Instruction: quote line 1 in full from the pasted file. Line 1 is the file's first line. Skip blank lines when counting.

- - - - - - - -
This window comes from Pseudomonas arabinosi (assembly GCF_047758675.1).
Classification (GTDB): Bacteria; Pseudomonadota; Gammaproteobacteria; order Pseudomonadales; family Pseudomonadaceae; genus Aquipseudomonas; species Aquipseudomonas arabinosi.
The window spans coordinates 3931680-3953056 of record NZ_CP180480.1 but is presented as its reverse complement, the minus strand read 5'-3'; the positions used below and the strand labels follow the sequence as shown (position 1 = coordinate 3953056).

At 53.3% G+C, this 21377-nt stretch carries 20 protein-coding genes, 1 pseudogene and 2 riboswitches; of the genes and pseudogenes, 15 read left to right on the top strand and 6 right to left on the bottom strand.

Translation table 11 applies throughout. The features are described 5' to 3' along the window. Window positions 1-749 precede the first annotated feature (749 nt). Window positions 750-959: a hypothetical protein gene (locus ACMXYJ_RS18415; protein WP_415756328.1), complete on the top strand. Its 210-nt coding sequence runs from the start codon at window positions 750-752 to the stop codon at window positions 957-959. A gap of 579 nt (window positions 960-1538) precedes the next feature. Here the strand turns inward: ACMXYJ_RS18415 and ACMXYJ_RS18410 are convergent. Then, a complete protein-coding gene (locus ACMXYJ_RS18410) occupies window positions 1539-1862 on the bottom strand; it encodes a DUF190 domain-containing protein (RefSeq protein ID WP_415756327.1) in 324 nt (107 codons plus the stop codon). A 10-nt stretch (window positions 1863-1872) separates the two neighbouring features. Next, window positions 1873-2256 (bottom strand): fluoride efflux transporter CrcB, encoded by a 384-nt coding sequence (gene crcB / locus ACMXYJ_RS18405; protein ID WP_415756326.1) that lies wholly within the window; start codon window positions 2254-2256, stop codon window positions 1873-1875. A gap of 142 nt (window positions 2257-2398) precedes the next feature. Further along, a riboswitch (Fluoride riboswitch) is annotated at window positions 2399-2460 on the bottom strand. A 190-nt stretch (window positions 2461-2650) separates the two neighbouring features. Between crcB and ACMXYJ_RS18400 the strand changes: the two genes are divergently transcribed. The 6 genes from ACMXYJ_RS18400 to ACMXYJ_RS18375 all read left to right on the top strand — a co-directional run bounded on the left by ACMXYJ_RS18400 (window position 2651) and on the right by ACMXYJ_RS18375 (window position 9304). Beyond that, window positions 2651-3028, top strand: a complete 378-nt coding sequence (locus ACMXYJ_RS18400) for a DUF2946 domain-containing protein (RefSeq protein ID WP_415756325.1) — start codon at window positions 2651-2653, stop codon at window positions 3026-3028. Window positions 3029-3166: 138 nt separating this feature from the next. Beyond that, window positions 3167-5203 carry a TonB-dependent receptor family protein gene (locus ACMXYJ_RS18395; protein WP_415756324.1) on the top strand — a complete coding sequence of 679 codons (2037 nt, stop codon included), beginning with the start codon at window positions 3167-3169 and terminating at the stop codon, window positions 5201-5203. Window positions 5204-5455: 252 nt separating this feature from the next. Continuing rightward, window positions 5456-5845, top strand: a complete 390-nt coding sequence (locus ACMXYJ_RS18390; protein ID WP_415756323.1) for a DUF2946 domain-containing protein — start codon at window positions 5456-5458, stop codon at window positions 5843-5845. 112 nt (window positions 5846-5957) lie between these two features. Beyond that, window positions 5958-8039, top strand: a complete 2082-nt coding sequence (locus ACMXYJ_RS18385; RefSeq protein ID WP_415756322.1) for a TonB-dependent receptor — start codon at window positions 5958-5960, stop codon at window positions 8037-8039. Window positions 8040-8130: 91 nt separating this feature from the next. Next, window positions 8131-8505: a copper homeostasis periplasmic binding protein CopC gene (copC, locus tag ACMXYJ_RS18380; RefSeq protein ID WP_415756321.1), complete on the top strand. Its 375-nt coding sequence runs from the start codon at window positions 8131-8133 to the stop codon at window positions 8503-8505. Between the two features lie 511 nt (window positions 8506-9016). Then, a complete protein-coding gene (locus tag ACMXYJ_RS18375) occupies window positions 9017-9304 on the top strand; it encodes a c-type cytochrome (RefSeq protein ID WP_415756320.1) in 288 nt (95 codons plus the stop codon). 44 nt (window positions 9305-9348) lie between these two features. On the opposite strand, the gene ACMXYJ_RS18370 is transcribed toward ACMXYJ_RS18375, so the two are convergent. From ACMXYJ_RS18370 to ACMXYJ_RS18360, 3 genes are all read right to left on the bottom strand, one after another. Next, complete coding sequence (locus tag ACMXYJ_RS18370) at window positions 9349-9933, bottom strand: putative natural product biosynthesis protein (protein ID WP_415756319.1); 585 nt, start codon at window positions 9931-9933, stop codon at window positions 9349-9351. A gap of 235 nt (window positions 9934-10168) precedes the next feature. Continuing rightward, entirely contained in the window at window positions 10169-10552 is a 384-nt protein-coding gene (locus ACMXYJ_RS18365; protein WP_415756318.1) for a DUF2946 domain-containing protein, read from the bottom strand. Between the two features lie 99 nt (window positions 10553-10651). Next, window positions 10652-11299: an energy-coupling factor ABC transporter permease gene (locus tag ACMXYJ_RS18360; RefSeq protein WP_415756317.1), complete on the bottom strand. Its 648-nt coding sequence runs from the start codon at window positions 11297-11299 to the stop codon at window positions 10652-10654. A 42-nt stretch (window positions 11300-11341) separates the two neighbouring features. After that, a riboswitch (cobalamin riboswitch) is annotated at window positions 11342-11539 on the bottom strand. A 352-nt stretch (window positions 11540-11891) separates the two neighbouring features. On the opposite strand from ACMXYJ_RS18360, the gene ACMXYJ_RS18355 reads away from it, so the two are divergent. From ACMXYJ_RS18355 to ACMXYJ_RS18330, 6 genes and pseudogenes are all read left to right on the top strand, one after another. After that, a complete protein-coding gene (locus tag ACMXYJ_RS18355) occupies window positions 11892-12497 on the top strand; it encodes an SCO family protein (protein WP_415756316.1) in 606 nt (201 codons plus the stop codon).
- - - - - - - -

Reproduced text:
This window comes from Pseudomonas arabinosi (assembly GCF_047758675.1).